In this study, we induced periodontitis by ligature in gerbil in 14 days and evaluated inflammation in gingival tissue and alveolar bone loss using histopathological and histomorphometric analyses. In addition, the degree of ligature-induced periodontitis in gerbil was compared to that of the established ligature-induced periodontitis mouse and rat models. During the 14-day experimental period, each gerbil had to have their molars re-ligated two to three times on average, while almost all the threads ligated in mice and rats remained intact. Gerbil has a unique tooth characteristic having a straighter crown shape, a deeper gingival crevice, longer cusps, and shorter roots compared to those of rat and mouse. Because of bulging shape in tooth for rat and mouse, the ligature is well maintained during the 14 days of the experiment. Thus, different tooth contours of each animal species might be associated with the duration of their ligature thread.
Ligature-induced periodontitis showed inflammation and alveolar bone resorption, representative of periodontitis lesions . Periodontopathogens in the biofilm accumulating around ligatures have been proposed to be potential stimulator of bone resorption in periodontitis [4,15,16]. Periodontopathogens induce inflammatory reactions in surrounding tissues, such as recruitment of immune cells, macrophages and lymphocytes and production of proinflammatory cytokines, IL-1β and TNFα, which play major roles in resorption of alveolar bone [17,18]. Tooth-ligated gerbils showed infiltration of inflammatory cells including PMNs, lymphocytes, and macrophages in the connective tissues and in gingival epithelium, as well as vascular dilatations in connective tissues. Mouse and rat with ligature showed significant alveolar bone resorption in both distal and furcation areas. In the gerbils with ligature, significant alveolar bone resorption was shown in the distal area, but not in the furcation area. This might be ascribed to anatomical characteristics of gerbils, which are different from those of mice or rats. The gerbil molars have longer root trunk–the region between CEJ and furcation–than those of mice and rats , which makes the distance between ligature and furcation farther than that of the other two animals. Thus, the effect of inflammation induced by accumulated periodontopathogens on ligature might be weaker in the furcation area in gerbils. To further characterize this model, microbial profiling of ligatureinduced periodontitis is required.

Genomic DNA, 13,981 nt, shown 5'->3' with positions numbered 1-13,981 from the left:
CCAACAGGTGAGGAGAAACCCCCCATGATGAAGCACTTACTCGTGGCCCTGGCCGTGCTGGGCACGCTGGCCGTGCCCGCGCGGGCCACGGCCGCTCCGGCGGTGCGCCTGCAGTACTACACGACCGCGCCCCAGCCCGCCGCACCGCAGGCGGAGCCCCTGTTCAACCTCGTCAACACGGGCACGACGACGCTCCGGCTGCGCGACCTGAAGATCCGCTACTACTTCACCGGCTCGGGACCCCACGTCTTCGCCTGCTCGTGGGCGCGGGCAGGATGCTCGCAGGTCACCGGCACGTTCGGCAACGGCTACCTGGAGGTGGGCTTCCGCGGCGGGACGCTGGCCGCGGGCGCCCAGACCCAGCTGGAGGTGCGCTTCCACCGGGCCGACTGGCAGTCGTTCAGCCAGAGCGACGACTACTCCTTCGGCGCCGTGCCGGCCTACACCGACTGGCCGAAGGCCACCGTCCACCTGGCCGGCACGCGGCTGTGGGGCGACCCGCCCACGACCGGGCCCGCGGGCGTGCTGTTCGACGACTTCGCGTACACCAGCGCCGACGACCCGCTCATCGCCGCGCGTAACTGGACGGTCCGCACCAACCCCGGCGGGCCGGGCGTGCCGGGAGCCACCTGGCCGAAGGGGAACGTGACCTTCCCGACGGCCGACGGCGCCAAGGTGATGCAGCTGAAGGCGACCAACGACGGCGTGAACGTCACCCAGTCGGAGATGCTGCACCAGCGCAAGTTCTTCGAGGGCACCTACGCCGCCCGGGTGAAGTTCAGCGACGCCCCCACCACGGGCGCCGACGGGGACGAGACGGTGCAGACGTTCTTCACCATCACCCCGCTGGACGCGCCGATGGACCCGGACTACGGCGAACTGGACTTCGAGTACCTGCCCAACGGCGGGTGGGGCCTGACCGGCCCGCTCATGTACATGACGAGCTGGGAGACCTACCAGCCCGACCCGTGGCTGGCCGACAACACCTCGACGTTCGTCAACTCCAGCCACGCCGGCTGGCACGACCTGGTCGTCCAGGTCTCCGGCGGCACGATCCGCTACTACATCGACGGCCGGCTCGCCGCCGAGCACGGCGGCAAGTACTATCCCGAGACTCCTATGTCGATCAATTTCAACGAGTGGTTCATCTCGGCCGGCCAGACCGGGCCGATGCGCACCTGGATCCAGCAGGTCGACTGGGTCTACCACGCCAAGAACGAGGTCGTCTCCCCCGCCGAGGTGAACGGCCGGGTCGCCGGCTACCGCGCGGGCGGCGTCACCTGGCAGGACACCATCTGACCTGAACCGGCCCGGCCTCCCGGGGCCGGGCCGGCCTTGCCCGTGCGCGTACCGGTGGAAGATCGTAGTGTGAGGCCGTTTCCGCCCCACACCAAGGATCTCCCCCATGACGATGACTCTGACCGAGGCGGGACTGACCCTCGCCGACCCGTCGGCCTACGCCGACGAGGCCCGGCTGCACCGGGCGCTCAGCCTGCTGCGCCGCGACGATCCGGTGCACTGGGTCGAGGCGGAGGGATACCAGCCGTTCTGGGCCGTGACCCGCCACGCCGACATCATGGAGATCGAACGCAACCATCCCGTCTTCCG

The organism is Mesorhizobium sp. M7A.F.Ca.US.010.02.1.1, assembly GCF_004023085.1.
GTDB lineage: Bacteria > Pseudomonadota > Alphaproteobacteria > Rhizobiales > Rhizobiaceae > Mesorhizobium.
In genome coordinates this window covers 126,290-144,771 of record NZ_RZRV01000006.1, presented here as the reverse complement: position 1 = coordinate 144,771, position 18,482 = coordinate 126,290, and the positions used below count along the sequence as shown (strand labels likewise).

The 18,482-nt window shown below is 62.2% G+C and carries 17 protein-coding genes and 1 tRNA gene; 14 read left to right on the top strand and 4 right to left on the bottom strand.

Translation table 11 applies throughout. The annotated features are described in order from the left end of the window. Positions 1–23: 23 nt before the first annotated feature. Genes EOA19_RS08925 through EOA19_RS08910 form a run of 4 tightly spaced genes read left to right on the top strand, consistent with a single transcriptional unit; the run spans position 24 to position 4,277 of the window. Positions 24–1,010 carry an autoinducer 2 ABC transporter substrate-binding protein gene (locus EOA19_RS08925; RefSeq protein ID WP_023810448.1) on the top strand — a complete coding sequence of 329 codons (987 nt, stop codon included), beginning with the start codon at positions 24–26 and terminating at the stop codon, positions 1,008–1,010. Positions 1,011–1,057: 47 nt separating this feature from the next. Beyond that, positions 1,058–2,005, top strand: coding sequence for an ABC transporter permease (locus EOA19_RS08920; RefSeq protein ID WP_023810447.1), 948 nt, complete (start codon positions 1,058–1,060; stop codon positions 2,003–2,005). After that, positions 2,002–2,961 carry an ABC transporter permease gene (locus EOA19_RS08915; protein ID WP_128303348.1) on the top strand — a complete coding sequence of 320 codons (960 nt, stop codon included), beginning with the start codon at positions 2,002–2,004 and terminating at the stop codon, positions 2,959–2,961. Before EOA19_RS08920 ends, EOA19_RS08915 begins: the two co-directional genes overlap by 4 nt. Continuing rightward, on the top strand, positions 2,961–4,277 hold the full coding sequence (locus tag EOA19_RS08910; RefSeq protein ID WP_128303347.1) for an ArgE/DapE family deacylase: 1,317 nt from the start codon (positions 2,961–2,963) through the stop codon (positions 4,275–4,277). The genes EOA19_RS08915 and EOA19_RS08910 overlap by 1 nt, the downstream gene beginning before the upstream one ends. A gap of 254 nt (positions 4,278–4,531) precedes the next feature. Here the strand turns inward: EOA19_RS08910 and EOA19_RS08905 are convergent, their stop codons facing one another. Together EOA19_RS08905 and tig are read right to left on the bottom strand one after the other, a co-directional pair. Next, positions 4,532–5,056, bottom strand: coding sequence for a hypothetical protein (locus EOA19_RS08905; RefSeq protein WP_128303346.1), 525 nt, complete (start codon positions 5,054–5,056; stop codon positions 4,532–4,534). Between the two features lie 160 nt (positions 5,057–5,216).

Gerbils have long been used as an animal model for brain ischemia or stroke studies [10-13]. Previous studies have also suggested an association between periodontitis and cerebral ischemia [20-22]. Although gerbils have different tooth anatomical characteristics from rats and mice, inflammation and prominent alveolar bone loss in the distal areas induced by ligature suggests the gerbil as an alternative animal model for ligature-induced periodontitis. As such, ligature-induced periodontitis in gerbils would be a useful model for studying any links between periodontitis and cerebral ischemia.